Davenport v. Smith

Filing 45

ORDER ADOPTING REPORT AND RECOMMENDATIONS, Case Terminated. (1) Petitioner's Motion to Hold his Pending Habeas Petition in Abeyance (Doc. # 40 ) is DENIED; (2) Petitioner's Objections to the Magistrate Judge's R&R (Doc. # 37 ) are hereby OVERRULED; (3) The Magistrate Judge's Report and Recommendation (Doc. # 36 ) is ADOPTED as indicated herein; (4) The Petition for Writ of Habeas Corpus pursuant to 28 U.S.C. § 2254 (Doc. # 1 ) is hereby DENIED. (5) For re asons set forth in the Magistrate Judge's R&R (Doc. # 36 ), the Court determines there would be no arguable merit for an appeal in this matter and, therefore, NO CERTIFICATE OF APPEALABILITY SHALL ISSUE; and (6) This matter be, and is hereby DISMISSED WITH PREJUDICE and STRICKEN from the Court's active docket. Signed by Judge David L. Bunning on 10/3/2017. (RBB)cc: COR, paper copy to Lewis E. Davenport, via US Mail.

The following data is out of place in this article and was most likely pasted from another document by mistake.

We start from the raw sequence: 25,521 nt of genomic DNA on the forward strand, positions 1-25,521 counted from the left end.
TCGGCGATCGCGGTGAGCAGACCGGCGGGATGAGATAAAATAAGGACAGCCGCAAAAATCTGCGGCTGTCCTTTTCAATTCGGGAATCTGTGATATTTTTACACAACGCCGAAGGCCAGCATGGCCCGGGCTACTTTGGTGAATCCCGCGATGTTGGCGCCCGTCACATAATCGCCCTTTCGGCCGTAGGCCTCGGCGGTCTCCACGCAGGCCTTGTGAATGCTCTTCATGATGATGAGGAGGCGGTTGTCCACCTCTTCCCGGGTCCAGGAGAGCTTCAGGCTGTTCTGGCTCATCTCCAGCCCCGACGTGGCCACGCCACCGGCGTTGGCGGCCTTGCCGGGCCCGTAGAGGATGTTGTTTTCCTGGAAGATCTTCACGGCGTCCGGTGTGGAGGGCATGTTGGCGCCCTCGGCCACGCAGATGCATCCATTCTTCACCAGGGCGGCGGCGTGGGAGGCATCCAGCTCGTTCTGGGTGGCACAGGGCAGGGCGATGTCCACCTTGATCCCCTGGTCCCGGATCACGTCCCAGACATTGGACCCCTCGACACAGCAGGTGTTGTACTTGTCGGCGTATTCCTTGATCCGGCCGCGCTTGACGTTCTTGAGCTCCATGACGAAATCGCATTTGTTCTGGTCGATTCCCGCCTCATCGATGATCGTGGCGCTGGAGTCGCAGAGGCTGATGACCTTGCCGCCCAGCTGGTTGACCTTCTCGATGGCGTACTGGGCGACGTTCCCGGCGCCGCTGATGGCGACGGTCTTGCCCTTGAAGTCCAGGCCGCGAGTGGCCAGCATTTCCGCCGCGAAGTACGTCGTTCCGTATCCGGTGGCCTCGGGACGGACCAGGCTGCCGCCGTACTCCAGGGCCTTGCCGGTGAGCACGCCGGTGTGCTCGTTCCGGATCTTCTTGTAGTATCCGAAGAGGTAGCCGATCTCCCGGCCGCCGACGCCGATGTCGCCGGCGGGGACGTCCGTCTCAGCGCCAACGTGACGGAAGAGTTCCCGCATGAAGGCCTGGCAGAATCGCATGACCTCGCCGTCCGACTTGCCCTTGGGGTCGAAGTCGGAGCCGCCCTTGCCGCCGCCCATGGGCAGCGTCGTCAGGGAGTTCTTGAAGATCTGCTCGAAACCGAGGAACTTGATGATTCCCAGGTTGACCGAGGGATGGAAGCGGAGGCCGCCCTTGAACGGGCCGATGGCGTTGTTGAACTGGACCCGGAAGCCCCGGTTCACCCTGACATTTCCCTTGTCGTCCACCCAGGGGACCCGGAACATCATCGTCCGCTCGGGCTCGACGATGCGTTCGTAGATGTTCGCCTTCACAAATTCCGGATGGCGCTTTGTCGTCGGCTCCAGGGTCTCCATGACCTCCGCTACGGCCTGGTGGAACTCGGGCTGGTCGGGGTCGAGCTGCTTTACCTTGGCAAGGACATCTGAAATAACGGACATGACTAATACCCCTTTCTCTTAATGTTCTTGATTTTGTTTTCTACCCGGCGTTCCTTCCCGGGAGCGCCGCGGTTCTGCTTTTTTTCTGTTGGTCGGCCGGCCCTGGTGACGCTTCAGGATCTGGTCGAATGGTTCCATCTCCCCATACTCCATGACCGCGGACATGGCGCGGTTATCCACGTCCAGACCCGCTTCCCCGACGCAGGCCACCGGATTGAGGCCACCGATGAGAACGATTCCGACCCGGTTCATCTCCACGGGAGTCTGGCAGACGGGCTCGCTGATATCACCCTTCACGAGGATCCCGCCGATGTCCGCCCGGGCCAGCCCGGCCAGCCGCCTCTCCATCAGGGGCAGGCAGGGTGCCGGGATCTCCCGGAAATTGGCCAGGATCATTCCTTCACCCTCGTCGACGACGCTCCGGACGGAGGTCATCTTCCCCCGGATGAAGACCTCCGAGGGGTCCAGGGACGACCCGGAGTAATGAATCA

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UNITED STATES DISTRICT COURT EASTERN DISTRICT OF KENTUCKY SOUTHERN DIVISION AT LONDON CIVIL ACTION NO. 14-219-DLB-EBA LEWIS E. DAVENPORT vs. PETITIONER ORDER ADOPTING REPORT AND RECOMMENDATION AARON SMITH, Warden RESPONDENT **************** I. INTRODUCTION This matter is before the Court on the Report and Recommendation (“R&R”) of Magistrate Judge Edward B. Atkins (Doc. # 36), wherein he recommends that Petitioner Lewis Davenports’s pro se Petition for Writ of Habeas Corpus pursuant to 28 U.S.C. § 2254 (Doc. # 1) be denied as meritless. Petitioner having filed objections to the R&R (Doc. # 37), and Warden Smith having responded (Doc. # 39), the R&R is ripe for review. Petitioner subsequently filed a Motion to Hold his Pending Habeas Petition in Abeyance (Doc. # 40), which has now been fully briefed (Docs. # 43 and 44), and is also ripe for review. For the reasons set forth herein, Petitioner’s Abeyance Motion (Doc. # 40) is denied, the R&R (Doc. # 36) is adopted as the findings of fact and conclusions of law of the Court, and Petitioner’s Petition for a Writ of Habeas Corpus (Doc. # 1) is denied. II. FACTUAL AND PROCEDURAL HISTORY The facts underlying this case have been recited many times since Petitioner’s convictions for murder and first-degree robbery in 2002, culminating in the Supreme Court of Kentucky’s summary in Davenport v. Commonwealth, 177 S.W.3d 763, 766-67 (Ky. 1   2005). (Doc. # 36 at 2-3) (quoting extensively from the Supreme Court of Kentucky opinion affirming Petitioner’s conviction). Petitioner filed his petition for a writ of habeas corpus pursuant to 28 U.S.C. § 2254 on November 12, 2015. (Doc. # 1). Warden Aaron Smith filed his response to the habeas petition on December 9, 2015. (Doc. # 20). Petitioner replied on May 18, 2016, (Doc. # 33), at which point the matter was fully submitted to the chambers of Magistrate Judge Atkins. On January 31, 2017, Magistrate Judge Atkins issued his R&R, recommending that the Petition (Doc. # 1) be denied. (Doc. # 36). Petitioner filed his Objections on February 23, 2017 (Doc. # 37), and Warden Smith responded on March 10, 2017. (Doc. # 39). While the Court’s review of the Magistrate Judge’s R&R was pending, Petitioner filed a Motion to Hold his Pending Habeas Corpus Petition in Abeyance in order to bring additional claims in the Kentucky state courts. (Doc. # 40). Warden Smith responded, (Doc. # 43) and Petitioner filed his Reply. (Doc. # 44). III. ANALYSIS A. Petitioner’s Habeas Petition will not be held in abeyance. The Supreme Court has long held that federal district courts cannot adjudicate habeas petitions comprised of both exhausted and unexhausted claims. See Rose v. Lundy, 455 U.S. 509 (1982). With the passage of the Antiterrorism and Effective Death Penalty Act of 1996 (“AEDPA”), petitioners for habeas corpus relief have one year to bring a habeas petition after exhausting their state court remedies. Rhines v. Weber, 544 U.S. 269, 274 (2005). To accommodate the situation where an unexhausted claim may need to be brought in state court while fully exhausted claims are already in federal court, the Supreme Court balanced AEDPA’s one-year statute of limitations against a district court’s 2   inability to adjudicate petitions containing unexhausted claims and determined that, in limited circumstances, a district court could grant a “stay and abeyance” on the exhausted claims before it, pending the resolution of the unexhausted claims. Rhines, 544 U.S. at 277. Because “stay and abeyance should be available only in limited circumstances,” id., to succeed on such a motion the petitioner must “show good cause for failing to present the claims before the state court in the first instance, and … show that his unexhausted claims are not ‘plainly meritless.’” Wagner v. Smith, 581 F.3d 410, 419 (6th Cir. 2009) (quoting Rhines, 544 U.S. at 277). Petitioner’s Motion does not detail the facts underlying his request for a stay, instead stating only that he has “found two (2) issues that have not been addressed by the McCreary Circuit Court.” (Doc. # 40 at 1). When challenged by Respondent’s Memorandum in Opposition, (Doc. # 43), Petitioner provided additional details in his Reply, alleging the following issues related to his ineffective-assistance-of-counsel claims: (1) Petitioner’s “Trial Counsel Failed to Appeal the Trial Courts[sic] Ruling on the Motion to Suppress Petitioner’s Statement”; (2) “Trial Counsel Failed to present any Mitigation Evidence at Sentencing Phase”; and (3) Trial Counsel’s[sic] Failed to Appeal the Trial Courts[sic] overruling of Petitioner’s Judgment Notwithstanding the Verdict and Motion for a New Trial.” (Doc. # 44 at 2). According to Petitioner, his Motion contained new evidence in the form of two affidavits, available in his original habeas petition. Id. at 2-3. Several factors urge this Court to deny Petitioner’s Abeyance Motion. First, the “new evidence” is not new, but was included in his petition (Doc. # 1), and has been presented to the state courts, including the original trial court. (Doc. # 20-1 at 48) 3   (Petitioner’s direct appeal brief to the Supreme Court of Kentucky) (“A motion for a judgment notwithstanding the verdicts and for a new trial was filed on April 19, 2002 … An addendum, including affidavits of two inmates who said that Chris Davenport told them that he had bargained for his testimony was filed on May 13, 2002.”). Thus, the Court finds that Petitioner has not presented any “new” evidence in support of his Motion. Second, Petitioner has failed to allege facts or present arguments establishing good cause to excuse his failure to bring the claims in state court before. Nor has he presented any explanation as to why his new claims are not “plainly meritless.” Wagner, 581 F.3d at 419. Because Petitioner has identified no new evidence, shown no good cause for his failure to bring any claims he believes he may still be able to exhaust in state court, and failed to demonstrate why his new claims are not “plainly meritless,” Petitioner’s Motion to Hold his Pending Habeas Petition in Abeyance (Doc. # 40) is denied. Accordingly, the Court will review the R&R. B. The Magistrate Judge’s R&R is adopted. The Court reviews de novo those portions of the R&R to which specific objections have been filed. Mira v. Marshall, 806 F.2d 636, 637 (6th Cir. 1986). Where no objections are made, or the objections are vague or conclusory, the Court is not required to review under a de novo, or any other, standard. Thomas v. Arn, 474 U.S. 140, 150 (1985); United States v. Jenkins, No. 6:12-cr-13-GFVT, 2017 WL 3431834, at *1 (E.D. Ky. Aug. 8, 2017). Allegations in pro se habeas petitions are held to a less stringent standard and given more “liberal construction,” however “inartfully pleaded.” Franklin v. Rose, 765 F.2d 82, 84–85 (6th Cir. 1985) (quoting Haines v. Kerner, 404 U.S. 519, 520 (1972); Burris v. 4   United States, 430 F.2d 399, 403 (7th Cir.1970), cert. denied, 401 U.S. 921 (1971)). In reviewing an R&R for a habeas petition, the court must determine whether the state court’s decision was “contrary to” clearly established federal law, “involved an unreasonable application of clearly established federal law,” or was “based upon an unreasonable determination of the facts in light” of the state-court record. 28 U.S.C. § 2254(d); see also Harrington v. Richter, 562 U.S. 86, 100 (2011). When analyzing an ineffective-assistance-of-counsel claim under Strickland v. Washington, 466 U.S. 668 (1984), the “pivotal question is whether the state court’s application of the Strickland standard was unreasonable.” Richter, 562 U.S. at 100. Because Petitioner has raised a multitude of issues, the Court will analyze the R&R on a claim-by-claim basis. 1. The Court adopts the findings of fact and conclusions of law in the R&R to which Petitioner did not object. Petitioner did not raise specific objections in the R&R to several of the claims. Therefore, the Court adopts the Magistrate Judge’s findings of facts as its own for claims One through Nine. (Doc. # 36 at 12-37). For three of the claims, Petitioner raised objections that did not respond to the Magistrate Judge’s analysis and determination, and therefore cannot be considered “specific objections.” Petitioner raised specific objections to the Magistrate Judge’s recommendation that his third claim be denied. (Doc. # 37 at 17). They were, however, objections that were not germane to the Magistrate Judge’s determination. In his habeas petition, Petitioner alleged that his due-process rights had been violated when he “requested and was denied funds to hire an expert crime scene analyst.” (Doc. # 1 at 5). In his memorandum in support of the habeas petition, Petitioner continued his claim— 5   “Defense counsel filed a pre-trial motion for funds to employ a crime scene investigation expert to assist the defense in preparing … when the court denied the defense’s motion … it denied [Petitioner’s] Rights of Due Process…” (Doc. # 1-1 at 13-14). Petitioner’s Objection to the R&R ignores this argument, instead attempting to turn this issue into an ineffective-assistance-of-counsel claim—“Here petitioner was subject to ineffective assistance of trial counsel and appellate counsel in that trial counsel failed to … consult an expert to assist … [and] Petitioner received ineffective appellate Counsel when counsel failed to raise this issue on appeal…” (Doc. # 27 at 18-19). Similarly, for the eighth claim, Petitioner raised objections to the Magistrate Judge’s recommended disposition, but they were not specific. (Doc. # 37 at 35). Instead, Petitioner repeated two ideas lifted from the Magistrate Judge’s analysis: the phrase “double jeopardy” and the idea that counsel cannot be ineffective for failing to perform a futile act. Id. He did not further develop these ideas with facts or analysis. Id. Finally, for the fourth claim, Petitioner challenged the R&R by arguing, again, that because he had allegedly requested that his appellate counsel raise “[all] constitutional issues,” he had not failed to exhaust his state court arguments with respect to certain potentially exculpatory witnesses. (Doc. # 37 at 28). 2. The Court adopts the R&R as to Petitioner’s exhausted or procedurally defaulted claims. The Magistrate Judge analyzed claims ten through seventeen under a different lens. The first seven of these claims are ineffective-assistance-of-counsel claims that the Magistrate Judge determined were procedurally defaulted because they had not been previously presented to the state court. (Doc. # 36 at 37). The last is a claim of “cumulative error,” which is not a legitimate ground on which to bring a habeas claim. Id. 6   at 39 (quoting Moore v. Parker, 425 F.3d 250, 256 (6th Cir. 2005)). The bulk of Petitioner’s Objections to the R&R were levied at the Magistrate Judge’s determination regarding these claims. (Doc. # 37 at 5-17). The Supreme Court has recently explained the difference between exhausting claims and procedurally defaulting on claims as they relate to federal habeas litigation. Davila v. Davis, 137 S. Ct. 2058 (2017). The exhaustion requirement under 28 U.S.C. § 2254(b)(1)(A) requires a state prisoner to exhaust all state remedies before bringing his claim in the federal courts, so as to “avoid the ‘unseemly’ result of a federal court ‘upset[ting] a state court conviction without’ first according the state courts an ‘opportunity to … correct a constitutional violation.’” Id. at 2064 (quoting Rose, 455 U.S. at 518). As an “important ‘corollary’ to the exhaustion argument,” id. (quoting Dretke v. Haley, 541 U.S. 386, 392 (2004)), federal courts are additionally prohibited from reviewing “federal claims that were procedurally defaulted in state court—that is, claims that the state court denied based on an adequate and independent state procedural rule.” Id. (citing Beard v. Kindler, 558 U.S. 53, 55 (2009)). Confusingly, the Supreme Court has also held that “[i]n habeas, the sanction for failing to exhaust properly (preclusion of review in federal court) is given the separate name of procedural default, although the habeas doctrines of exhaustion and procedural default ‘are similar in purpose and design and implicate similar concerns.’” Woodford v. Ngo, 548 U.S. 81, 92 (2006) (quoting Keeney v. Tamayo-Reyes, 504 U.S. 1, 7 (1992)). When a habeas petitioner has not “exhausted available state remedies as to any of his federal claims,” the federal habeas petition must be dismissed. Coleman v. Thompson, 501 U.S. 722, 731 (1991). Similarly, when a state prisoner defaults his 7   “federal claims in state court pursuant to an independent and adequate state procedural rule, federal habeas review of the claims is barred.” Id. at 750. However, this latter prohibition can be overcome if the petitioner can “demonstrate cause for the default and actual prejudice as a result of the alleged violation of federal law, or demonstrate that failure to consider the claims will result in a fundamental miscarriage of justice.” Id. Petitioner does not dispute or specifically confront the “procedural default” problem that the Magistrate Judge found fatal for seven of his claims, instead suggesting that he sent letters to the Kentucky Department of Public Advocacy requesting that “they submit Constitutional issues to the Kentucky Court of Appeals,” and that his appellate counsel’s failure to include all the claims shows ineffective assistance of counsel. (Doc. # 37 at 3). But “in proceedings for which the Constitution does not guarantee the assistance of counsel at all, attorney error cannot provide cause to excuse a default.” Davila, 137 S. Ct. at 2065 (declining to allow federal courts to “hear a substantial, but procedurally defaulted, claim of ineffective assistance of appellate counsel when a prisoner’s state postconviction counsel provides ineffective assistance by failing to raise that claim.”); see also Coleman, 501 U.S. at 752 (“There is no constitutional right to an attorney in state post-conviction proceedings.”). Thus, Petitioner does not meet the requirements in Coleman that would permit this Court to review the merits of claims ten through sixteen. Finding that Petitioner has failed to exhaust claims ten through sixteen, and that the Supreme Court has previously stated that a failure to exhaust within the habeas context is called a procedural default, Woodford, 548 at 92, the Court adopts the Magistrate Judge’s findings of fact and 8   conclusions of law as its own for these claims.1 Petitioner also objects to the Magistrate Judge’s recommendation on claim eighteen, which argued that “the cumulative effect of the previous collective errors deprived Petitioner of a fair trial.” (Doc. # 36 at 39; Doc. # 37 at 17). The Magistrate Judge’s conclusion that a claim of cumulative error will not support a petition for habeas relief is correct. Moore v. Parker, 425 F.3d 250, 256 (6th Cir. 2005) (citing Scott v. Elo, 302 F.3d 598, 607 (6th Cir. 2002) and Lorraine v. Coyle, 291, F.3d 416, 447 (6th Cir. 2002)) (“[W]e have held that, post-AEDPA, not even constitutional errors that would not individually support habeas relief can be cumulated to support habeas relief.”). The Court adopts the Magistrate Judge’s findings of facts and conclusions of law with respect to this claim. 3. Petitioner’s additional objections to state-court facts and to arguments not raised in his habeas petition are denied. In addition to the objections listed above, Petitioner objects to several of the factual findings of the Magistrate Judge, and raises two new claims in his Objections to the R&R. (Doc. # 37). Each is denied.                                                              1 Although Petitioner did not object with specificity to the Magistrate Judge’s determination of the Petitioner’s Fourteenth Claim, out of an abundance of caution the Court believes this claim warrants additional attention. In the R&R, the Magistrate Judge couches this claim as follows: “Trial counsel was ineffective in failing to object to evidence tending to prove first-degree robbery, and failed to object to first-degree robbery instruction.” (Doc. # 36 at 37-38). The Magistrate Judge found that this argument had not been raised at the state-court level. Id. But a review of Petitioner’s brief on appeal from the McCreary County Circuit Court decision on his Ky. R. Crim. P. 11.42 petition shows that—regarding the jury instruction—Petitioner did indeed allege that his trial counsel provided ineffective assistance of counsel when counsel failed to object to the jury instructions on robbery. (Doc. # 20-1 at 579-580). The habeas petition raises the same issue: “trial counsel’s failure to object to instruction on first-degree robbery … waived his right to question the adequacy of evidence of force to sustain a conviction under this charge.” (Doc. # 1-1 at 23). However, Petitioner did not object with specificity to this determination and so the Court will adopt the Magistrate Judge’s denial of this claim as it its own. Thomas, 474 U.S. at 150. 9   Petitioner raises eight objections to the facts stated by the Magistrate Judge in the R&R. (Doc. # 37 at 22-27, 29-30). However, these facts come from the Supreme Court of Kentucky and are presumed to be correct. 28 U.S.C. § 2254(e)(1) (“[A] determination of a factual issue made by a State court shall be presumed to be correct. The applicant shall have the burden of rebutting the presumption of correctness by clear and convincing evidence.”). Petitioner has not met his burden of rebutting the correctness of the Supreme Court of Kentucky’s facts by clear and convincing evidence, and is not permitted to “simply reargue his version of the crime at this stage, after a Jury and the Kentucky Supreme Court have already rejected it.” Bedford v. Webb, No. 3:05-cv-82-KKC, 2007 WL 3396498, *2 (E.D. Ky., Nov. 13, 2007). Thus, Petitioner’s factual objections are not well taken and will be overruled. Petitioner also attempts to raise a new ineffective-assistance-of-counsel claim in his Objections by arguing that his trial counsel failed to preserve as an issue for appeal the trial court’s evidentiary ruling permitting “a police detective to testify regarding his observations as to the demeanor of another witness.” (Doc. # 37 at 17). But a review of the record shows this to be false on its face. (Doc. # 20-1 at 157) (Opinion of the Supreme Court of Kentucky) (“[Davenport] now appeals as a matter of right, alleging five trial errors: … (3) that the trial court erred in allowing a police detective to testify regarding his observations as to the demeanor of another witness.”). In addition, Petitioner failed to raise this issue in his Ky. R. Crim. P. 11.42 appeal, thereby vitiating his right to raise the issue in his federal habeas petition. (Doc. # 20-1 at 554-585); see Coleman, 501 U.S. at 731. 10   Finally, Petitioner attempts to challenge the legal decision of the Supreme Court of Kentucky on whether his motion for a directed verdict was improperly denied by alleging that the decision “contains errors that violate the Petitioner’s Constitutional Rights.” (Doc. # 37 at 18-19). Construing this in the light of Petitioner’s pro se status, the Court considers this newly raised issue an attempt to amend Petitioner’s habeas petition by attacking the decision-making process of the Kentucky Supreme Court. But because Petitioner’s new claim asserts a “new ground for relief supported by facts that different in both time and type from those the original pleading set forth,” it does not relate back under Rule 15(c). United States v. Perry, No. 7:12-cv-7204-GFVT, 2015 WL 5737962, *7 (E.D. Ky., Sept. 30, 2015) (quoting Mayle v. Felix, 545 U.S. 644, 657 (2005)). Without the ability to relate back, the statute of limitations is not tolled and this claim is barred by AEDPA’s one-year statute of limitations. IV. CONCLUSION Accordingly, IT IS ORDERED as follows: (1) Petitioner’s Motion to Hold his Pending Habeas Petition in Abeyance (Doc. # 40) is DENIED; (2) Petitioner’s Objections to the Magistrate Judge’s R&R (Doc. # 37) are hereby OVERRULED; (3) The Magistrate Judge’s Report and Recommendation (Doc. # 36) is ADOPTED as indicated herein; (4) The Petition for Writ of Habeas Corpus pursuant to 28 U.S.C. § 2254 (Doc. # 1) is hereby DENIED; 11   (5) For reasons set forth in the Magistrate Judge’s R&R (Doc. # 36), the Court determines there would be no arguable merit for an appeal in this matter and, therefore, NO CERTIFICATE OF APPEALABILITY SHALL ISSUE; and (6) This matter be, and is hereby DISMISSED WITH PREJUDICE and STRICKEN from the Court’s active docket. This 3rd day of October, 2017.   K:\DATA\ORDERS\London\2014\14-219 Adopting and modifying R&R.docx 12